'My Sore Throat Turned Out To Be A Rare Form Of Cancer'
6 Dec 2017 23:34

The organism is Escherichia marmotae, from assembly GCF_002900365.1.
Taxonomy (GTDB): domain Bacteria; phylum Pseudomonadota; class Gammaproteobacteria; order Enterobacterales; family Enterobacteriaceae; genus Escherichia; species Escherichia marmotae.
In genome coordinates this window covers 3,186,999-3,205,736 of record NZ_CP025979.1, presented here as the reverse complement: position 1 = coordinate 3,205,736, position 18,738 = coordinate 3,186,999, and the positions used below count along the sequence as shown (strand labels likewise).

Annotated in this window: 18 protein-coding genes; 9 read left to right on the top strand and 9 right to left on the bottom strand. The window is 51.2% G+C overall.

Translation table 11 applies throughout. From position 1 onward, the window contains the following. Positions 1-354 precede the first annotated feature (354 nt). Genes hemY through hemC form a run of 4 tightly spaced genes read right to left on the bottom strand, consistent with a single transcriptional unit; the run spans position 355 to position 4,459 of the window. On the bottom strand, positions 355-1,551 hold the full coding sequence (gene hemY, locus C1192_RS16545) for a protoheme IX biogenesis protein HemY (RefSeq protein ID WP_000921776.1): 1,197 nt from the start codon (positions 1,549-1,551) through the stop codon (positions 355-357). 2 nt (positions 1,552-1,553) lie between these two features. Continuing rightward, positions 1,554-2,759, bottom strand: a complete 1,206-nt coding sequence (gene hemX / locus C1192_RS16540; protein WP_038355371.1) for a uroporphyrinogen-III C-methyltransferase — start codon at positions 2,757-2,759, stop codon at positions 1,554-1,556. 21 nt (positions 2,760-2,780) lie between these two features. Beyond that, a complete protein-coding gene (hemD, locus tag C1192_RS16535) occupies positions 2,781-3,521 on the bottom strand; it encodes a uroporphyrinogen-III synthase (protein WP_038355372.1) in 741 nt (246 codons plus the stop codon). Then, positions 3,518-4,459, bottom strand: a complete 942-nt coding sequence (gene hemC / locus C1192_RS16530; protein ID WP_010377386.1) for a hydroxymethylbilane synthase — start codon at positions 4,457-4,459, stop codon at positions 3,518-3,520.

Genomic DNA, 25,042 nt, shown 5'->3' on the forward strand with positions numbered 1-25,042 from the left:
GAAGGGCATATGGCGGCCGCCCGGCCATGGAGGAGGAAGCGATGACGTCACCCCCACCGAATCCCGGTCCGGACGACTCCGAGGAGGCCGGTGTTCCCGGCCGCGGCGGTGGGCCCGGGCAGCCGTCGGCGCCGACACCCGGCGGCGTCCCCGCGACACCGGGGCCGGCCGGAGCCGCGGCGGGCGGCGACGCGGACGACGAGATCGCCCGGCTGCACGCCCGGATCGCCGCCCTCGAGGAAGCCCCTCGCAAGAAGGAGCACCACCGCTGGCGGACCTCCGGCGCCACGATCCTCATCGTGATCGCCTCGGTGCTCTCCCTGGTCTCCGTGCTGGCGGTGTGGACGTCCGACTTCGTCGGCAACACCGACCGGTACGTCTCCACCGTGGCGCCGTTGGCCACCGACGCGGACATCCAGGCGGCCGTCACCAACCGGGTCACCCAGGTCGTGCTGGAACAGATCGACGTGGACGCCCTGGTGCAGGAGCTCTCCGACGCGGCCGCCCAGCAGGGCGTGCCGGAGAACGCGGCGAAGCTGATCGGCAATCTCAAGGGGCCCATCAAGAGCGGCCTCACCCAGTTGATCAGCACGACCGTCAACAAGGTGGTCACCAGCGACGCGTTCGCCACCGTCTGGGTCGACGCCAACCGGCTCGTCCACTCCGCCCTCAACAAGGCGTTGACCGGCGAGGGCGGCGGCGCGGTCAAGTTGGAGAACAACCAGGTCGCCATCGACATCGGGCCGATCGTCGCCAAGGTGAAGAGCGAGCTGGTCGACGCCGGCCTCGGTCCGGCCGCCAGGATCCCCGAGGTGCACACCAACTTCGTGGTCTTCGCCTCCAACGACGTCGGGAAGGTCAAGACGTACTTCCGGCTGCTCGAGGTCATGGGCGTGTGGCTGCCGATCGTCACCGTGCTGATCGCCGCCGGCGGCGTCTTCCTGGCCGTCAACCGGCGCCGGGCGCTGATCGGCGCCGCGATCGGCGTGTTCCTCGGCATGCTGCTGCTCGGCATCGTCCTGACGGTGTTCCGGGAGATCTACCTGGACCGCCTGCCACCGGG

Six months into my pregnancy, I felt a lump on the side of my neck, about three inches below my ear. I couldn't really see the lump, so I thought it just was a swollen lymph gland from a sinus infection, which I occasionally get, and I didn’t pay attention to it. I didn’t even mention it to my doctor. Then, a few weeks after my son's birth, I came down with a sore throat that wouldn't go away. After two weeks, I thought I might have strep throat, which is the last thing I wanted with a newborn in the house. I told my husband I needed to go to our family practitioner, so I could get antibiotics to clear it up. Two minutes into the examination, our family practitioner saw the lump and felt it. “That's not good,” he said. I was a little taken aback. “What do you mean, it's fine! Should I be worried?” “Don't worry until there's something to worry about," he answered and told me I needed to go have a scan. “I'll do that,” I said, but I didn't think anything of it. I had the scan two days later, and four days after that, I was back at the doctor’s for the results. As soon as I walked into his office, he gave me a funny look and said, “You've got thyroid cancer." Never in a million years did I think the lump would result in a thyroid-cancer diagnosis. I didn’t even know a person could have thyroid cancer. I just heard “cancer,” and I thought I was going to die. I was terrified—I had a new baby and he needed me. (Get the latest health, weight loss, fitness, and sex intel delivered straight to your inbox. Sign up for our "Daily Dose" newsletter.) The thyroid is a butterfly-shaped gland in the neck that produces hormones that affect a person's metabolism and every organ in the body. Roughly 57,00 people receive a thyroid cancer diagnosis each year, according to the American Cancer Society. Three out of four of those people are women. After my diagnosis, everything happened super-fast. Two days later, I saw a surgeon, who explained that there were different types of thyroid cancer. One was papillary cancer, the most common type, and easiest to treat. The other is called medullary thyroid cancer, which accounts for 4 percent of thyroid cancers, according to the Cleveland Clinic. Medullary thyroid cancer can be difficult to find, so it's more likely to spread to the lymph nodes, lungs, and liver. Judging by the size of my lump, which was the size of a baseball, the surgeon thought I might have medullary thyroid cancer. It turned out he was right. Four days later, I was in the operating room. Going in, I thought the doctor was going to make a small incision, take out my thyroid, and everything would be fine. Instead, the surgeon cut open my neck practically from ear to ear after he discovered ...
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